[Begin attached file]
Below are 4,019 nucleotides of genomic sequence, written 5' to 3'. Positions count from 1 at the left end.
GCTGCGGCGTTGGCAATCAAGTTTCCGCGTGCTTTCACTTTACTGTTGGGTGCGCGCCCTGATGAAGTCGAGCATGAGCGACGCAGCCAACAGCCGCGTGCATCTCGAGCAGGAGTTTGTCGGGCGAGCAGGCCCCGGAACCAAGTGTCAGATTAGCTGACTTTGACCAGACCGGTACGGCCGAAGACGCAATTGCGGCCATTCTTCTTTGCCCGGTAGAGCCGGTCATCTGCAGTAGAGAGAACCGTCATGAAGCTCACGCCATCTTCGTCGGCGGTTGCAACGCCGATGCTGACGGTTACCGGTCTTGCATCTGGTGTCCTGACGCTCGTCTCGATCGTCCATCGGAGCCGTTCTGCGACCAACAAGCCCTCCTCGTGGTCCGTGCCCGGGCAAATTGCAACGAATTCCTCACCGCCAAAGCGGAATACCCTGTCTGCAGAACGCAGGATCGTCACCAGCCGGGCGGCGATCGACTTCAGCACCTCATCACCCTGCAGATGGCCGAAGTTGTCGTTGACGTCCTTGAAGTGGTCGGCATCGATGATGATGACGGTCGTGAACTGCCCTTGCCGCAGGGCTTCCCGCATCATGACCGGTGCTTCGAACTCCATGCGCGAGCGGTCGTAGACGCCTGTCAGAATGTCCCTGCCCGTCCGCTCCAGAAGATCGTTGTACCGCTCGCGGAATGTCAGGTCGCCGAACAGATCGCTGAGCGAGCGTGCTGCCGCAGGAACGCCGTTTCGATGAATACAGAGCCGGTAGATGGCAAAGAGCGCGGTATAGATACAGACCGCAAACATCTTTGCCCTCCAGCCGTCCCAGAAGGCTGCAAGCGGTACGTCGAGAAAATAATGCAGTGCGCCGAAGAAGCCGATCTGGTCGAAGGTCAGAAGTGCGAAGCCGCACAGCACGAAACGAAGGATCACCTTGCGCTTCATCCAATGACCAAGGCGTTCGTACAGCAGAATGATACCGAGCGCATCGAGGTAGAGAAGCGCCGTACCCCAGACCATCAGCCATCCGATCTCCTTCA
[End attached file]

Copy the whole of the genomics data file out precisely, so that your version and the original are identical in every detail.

Below are 4,019 nucleotides of genomic sequence, written 5' to 3'. Positions count from 1 at the left end.
GCTGCGGCGTTGGCAATCAAGTTTCCGCGTGCTTTCACTTTACTGTTGGGTGCGCGCCCTGATGAAGTCGAGCATGAGCGACGCAGCCAACAGCCGCGTGCATCTCGAGCAGGAGTTTGTCGGGCGAGCAGGCCCCGGAACCAAGTGTCAGATTAGCTGACTTTGACCAGACCGGTACGGCCGAAGACGCAATTGCGGCCATTCTTCTTTGCCCGGTAGAGCCGGTCATCTGCAGTAGAGAGAACCGTCATGAAGCTCACGCCATCTTCGTCGGCGGTTGCAACGCCGATGCTGACGGTTACCGGTCTTGCATCTGGTGTCCTGACGCTCGTCTCGATCGTCCATCGGAGCCGTTCTGCGACCAACAAGCCCTCCTCGTGGTCCGTGCCCGGGCAAATTGCAACGAATTCCTCACCGCCAAAGCGGAATACCCTGTCTGCAGAACGCAGGATCGTCACCAGCCGGGCGGCGATCGACTTCAGCACCTCATCACCCTGCAGATGGCCGAAGTTGTCGTTGACGTCCTTGAAGTGGTCGGCATCGATGATGATGACGGTCGTGAACTGCCCTTGCCGCAGGGCTTCCCGCATCATGACCGGTGCTTCGAACTCCATGCGCGAGCGGTCGTAGACGCCTGTCAGAATGTCCCTGCCCGTCCGCTCCAGAAGATCGTTGTACCGCTCGCGGAATGTCAGGTCGCCGAACAGATCGCTGAGCGAGCGTGCTGCCGCAGGAACGCCGTTTCGATGAATACAGAGCCGGTAGATGGCAAAGAGCGCGGTATAGATACAGACCGCAAACATCTTTGCCCTCCAGCCGTCCCAGAAGGCTGCAAGCGGTACGTCGAGAAAATAATGCAGTGCGCCGAAGAAGCCGATCTGGTCGAAGGTCAGAAGTGCGAAGCCGCACAGCACGAAACGAAGGATCACCTTGCGCTTCATCCAATGACCAAGGCGTTCGTACAGCAGAATGATACCGAGCGCATCGAGGTAGAGAAGCGCCGTACCCCAGACCATCAGCCATCCGATCTCCTTCA